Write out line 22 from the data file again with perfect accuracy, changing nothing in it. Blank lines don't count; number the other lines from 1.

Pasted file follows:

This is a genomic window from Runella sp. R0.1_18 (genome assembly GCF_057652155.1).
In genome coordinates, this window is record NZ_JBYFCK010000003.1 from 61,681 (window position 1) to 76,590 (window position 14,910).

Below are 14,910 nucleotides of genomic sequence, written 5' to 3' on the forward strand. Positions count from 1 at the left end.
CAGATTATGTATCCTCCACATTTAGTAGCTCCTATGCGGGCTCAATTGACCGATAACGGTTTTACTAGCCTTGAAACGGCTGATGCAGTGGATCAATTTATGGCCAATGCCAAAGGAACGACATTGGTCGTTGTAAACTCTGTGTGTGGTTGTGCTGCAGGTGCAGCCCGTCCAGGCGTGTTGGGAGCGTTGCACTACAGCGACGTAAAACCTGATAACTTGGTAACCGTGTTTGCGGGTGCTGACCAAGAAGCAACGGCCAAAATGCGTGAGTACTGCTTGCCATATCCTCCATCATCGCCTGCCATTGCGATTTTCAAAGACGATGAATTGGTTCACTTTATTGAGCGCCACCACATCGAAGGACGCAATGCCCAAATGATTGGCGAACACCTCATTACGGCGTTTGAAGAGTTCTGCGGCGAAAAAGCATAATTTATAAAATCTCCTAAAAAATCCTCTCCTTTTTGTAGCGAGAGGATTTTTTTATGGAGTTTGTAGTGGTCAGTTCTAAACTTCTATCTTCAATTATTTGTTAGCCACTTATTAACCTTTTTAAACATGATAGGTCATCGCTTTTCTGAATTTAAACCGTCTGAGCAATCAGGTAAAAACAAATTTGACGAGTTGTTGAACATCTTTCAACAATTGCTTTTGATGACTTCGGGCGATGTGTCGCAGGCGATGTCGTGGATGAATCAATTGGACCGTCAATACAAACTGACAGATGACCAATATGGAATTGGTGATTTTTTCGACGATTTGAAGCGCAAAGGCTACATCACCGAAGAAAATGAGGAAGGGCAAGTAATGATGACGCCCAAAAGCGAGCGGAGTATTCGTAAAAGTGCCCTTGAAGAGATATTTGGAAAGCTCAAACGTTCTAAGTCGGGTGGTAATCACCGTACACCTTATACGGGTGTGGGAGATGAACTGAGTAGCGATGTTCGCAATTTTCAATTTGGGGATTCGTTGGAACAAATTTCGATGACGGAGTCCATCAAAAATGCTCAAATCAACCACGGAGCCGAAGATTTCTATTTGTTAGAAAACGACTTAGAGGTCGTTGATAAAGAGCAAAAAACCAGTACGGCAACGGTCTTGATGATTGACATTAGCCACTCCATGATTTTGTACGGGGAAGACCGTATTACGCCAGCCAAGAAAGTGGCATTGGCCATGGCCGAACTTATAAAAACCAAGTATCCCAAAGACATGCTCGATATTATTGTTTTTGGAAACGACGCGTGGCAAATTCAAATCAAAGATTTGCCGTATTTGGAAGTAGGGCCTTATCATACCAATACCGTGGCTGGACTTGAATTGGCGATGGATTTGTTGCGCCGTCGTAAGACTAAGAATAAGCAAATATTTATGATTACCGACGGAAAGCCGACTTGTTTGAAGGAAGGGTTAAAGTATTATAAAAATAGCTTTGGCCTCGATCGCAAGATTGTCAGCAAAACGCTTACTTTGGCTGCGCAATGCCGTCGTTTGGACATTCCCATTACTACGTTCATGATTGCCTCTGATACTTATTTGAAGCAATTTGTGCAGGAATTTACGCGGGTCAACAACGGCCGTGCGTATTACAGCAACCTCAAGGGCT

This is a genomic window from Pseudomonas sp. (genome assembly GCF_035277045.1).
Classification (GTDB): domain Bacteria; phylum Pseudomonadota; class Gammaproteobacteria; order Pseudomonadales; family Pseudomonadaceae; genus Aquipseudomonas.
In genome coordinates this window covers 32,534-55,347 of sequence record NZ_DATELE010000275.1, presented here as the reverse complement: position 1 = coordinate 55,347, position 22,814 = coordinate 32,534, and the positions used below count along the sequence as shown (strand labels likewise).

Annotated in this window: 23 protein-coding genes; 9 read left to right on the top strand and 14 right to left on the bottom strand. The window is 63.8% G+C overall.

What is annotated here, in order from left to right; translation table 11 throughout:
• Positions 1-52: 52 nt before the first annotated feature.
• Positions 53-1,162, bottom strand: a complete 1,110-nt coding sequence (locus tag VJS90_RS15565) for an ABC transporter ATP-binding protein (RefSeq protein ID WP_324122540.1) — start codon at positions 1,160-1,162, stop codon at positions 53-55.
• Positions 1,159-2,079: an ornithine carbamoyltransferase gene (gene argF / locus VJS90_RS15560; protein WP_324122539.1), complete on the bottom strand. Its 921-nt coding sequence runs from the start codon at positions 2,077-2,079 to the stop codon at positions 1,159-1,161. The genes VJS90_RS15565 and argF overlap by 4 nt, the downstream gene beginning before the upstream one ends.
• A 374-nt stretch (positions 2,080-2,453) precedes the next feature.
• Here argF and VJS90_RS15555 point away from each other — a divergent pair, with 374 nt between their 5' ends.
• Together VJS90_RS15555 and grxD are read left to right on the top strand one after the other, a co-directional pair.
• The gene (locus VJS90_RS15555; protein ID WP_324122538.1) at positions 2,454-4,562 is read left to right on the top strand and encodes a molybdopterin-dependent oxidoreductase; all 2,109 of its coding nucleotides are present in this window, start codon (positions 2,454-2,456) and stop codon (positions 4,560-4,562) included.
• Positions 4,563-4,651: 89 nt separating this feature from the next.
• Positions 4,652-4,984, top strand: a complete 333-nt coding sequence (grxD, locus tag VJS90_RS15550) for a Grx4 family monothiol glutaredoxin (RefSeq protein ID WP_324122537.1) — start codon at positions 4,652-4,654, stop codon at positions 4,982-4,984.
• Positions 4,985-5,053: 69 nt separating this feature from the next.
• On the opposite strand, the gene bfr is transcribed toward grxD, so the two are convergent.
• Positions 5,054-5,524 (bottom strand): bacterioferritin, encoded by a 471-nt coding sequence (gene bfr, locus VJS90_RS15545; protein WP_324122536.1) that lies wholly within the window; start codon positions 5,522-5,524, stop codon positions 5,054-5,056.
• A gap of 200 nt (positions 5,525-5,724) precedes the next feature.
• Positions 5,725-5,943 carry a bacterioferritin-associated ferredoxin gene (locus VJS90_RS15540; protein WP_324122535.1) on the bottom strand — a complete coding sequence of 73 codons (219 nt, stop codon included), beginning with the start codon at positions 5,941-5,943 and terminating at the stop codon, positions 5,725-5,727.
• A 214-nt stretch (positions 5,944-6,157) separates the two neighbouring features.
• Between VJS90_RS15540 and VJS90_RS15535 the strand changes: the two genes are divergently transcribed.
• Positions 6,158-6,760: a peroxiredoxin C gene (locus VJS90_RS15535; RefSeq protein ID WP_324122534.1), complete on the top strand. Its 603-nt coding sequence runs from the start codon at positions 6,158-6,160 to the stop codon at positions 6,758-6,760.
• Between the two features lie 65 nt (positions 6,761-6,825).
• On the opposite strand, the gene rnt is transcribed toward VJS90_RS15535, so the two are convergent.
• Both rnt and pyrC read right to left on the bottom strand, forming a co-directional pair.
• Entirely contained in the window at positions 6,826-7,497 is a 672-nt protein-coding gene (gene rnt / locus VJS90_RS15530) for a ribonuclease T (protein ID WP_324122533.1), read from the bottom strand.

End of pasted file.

• A gap of 200 nt (positions 5,525-5,724) precedes the next feature.